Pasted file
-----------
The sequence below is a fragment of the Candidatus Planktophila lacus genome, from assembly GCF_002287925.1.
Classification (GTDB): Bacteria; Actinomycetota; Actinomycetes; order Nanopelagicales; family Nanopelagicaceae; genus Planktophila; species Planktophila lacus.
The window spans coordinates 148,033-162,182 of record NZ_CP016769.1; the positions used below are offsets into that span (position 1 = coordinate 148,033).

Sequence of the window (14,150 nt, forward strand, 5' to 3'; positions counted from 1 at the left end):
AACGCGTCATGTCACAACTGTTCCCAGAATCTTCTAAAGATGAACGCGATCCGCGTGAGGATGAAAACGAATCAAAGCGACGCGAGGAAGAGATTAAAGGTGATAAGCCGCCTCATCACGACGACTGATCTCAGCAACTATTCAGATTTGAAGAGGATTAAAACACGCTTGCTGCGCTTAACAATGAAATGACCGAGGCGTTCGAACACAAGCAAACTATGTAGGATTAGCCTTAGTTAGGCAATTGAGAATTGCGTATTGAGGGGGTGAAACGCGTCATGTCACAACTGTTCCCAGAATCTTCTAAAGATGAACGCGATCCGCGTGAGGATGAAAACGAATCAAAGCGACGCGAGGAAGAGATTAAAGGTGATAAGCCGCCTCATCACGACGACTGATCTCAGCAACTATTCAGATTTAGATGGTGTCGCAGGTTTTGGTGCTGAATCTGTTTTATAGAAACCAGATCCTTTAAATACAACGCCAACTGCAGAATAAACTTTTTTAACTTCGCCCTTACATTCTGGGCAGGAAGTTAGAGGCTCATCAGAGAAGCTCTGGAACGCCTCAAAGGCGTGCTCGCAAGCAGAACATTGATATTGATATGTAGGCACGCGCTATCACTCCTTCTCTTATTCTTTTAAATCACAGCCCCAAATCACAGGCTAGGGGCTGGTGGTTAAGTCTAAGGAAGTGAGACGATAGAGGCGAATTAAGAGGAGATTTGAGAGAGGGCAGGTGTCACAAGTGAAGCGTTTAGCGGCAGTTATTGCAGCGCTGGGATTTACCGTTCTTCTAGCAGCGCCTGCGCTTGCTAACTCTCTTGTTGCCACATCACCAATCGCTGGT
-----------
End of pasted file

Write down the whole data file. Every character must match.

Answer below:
The sequence below is a fragment of the Candidatus Planktophila lacus genome, from assembly GCF_002287925.1.
Classification (GTDB): Bacteria; Actinomycetota; Actinomycetes; order Nanopelagicales; family Nanopelagicaceae; genus Planktophila; species Planktophila lacus.
The window spans coordinates 148,033-162,182 of record NZ_CP016769.1; the positions used below are offsets into that span (position 1 = coordinate 148,033).

Sequence of the window (14,150 nt, forward strand, 5' to 3'; positions counted from 1 at the left end):
AACGCGTCATGTCACAACTGTTCCCAGAATCTTCTAAAGATGAACGCGATCCGCGTGAGGATGAAAACGAATCAAAGCGACGCGAGGAAGAGATTAAAGGTGATAAGCCGCCTCATCACGACGACTGATCTCAGCAACTATTCAGATTTGAAGAGGATTAAAACACGCTTGCTGCGCTTAACAATGAAATGACCGAGGCGTTCGAACACAAGCAAACTATGTAGGATTAGCCTTAGTTAGGCAATTGAGAATTGCGTATTGAGGGGGTGAAACGCGTCATGTCACAACTGTTCCCAGAATCTTCTAAAGATGAACGCGATCCGCGTGAGGATGAAAACGAATCAAAGCGACGCGAGGAAGAGATTAAAGGTGATAAGCCGCCTCATCACGACGACTGATCTCAGCAACTATTCAGATTTAGATGGTGTCGCAGGTTTTGGTGCTGAATCTGTTTTATAGAAACCAGATCCTTTAAATACAACGCCAACTGCAGAATAAACTTTTTTAACTTCGCCCTTACATTCTGGGCAGGAAGTTAGAGGCTCATCAGAGAAGCTCTGGAACGCCTCAAAGGCGTGCTCGCAAGCAGAACATTGATATTGATATGTAGGCACGCGCTATCACTCCTTCTCTTATTCTTTTAAATCACAGCCCCAAATCACAGGCTAGGGGCTGGTGGTTAAGTCTAAGGAAGTGAGACGATAGAGGCGAATTAAGAGGAGATTTGAGAGAGGGCAGGTGTCACAAGTGAAGCGTTTAGCGGCAGTTATTGCAGCGCTGGGATTTACCGTTCTTCTAGCAGCGCCTGCGCTTGCTAACTCTCTTGTTGCCACATCACCAATCGCTGGT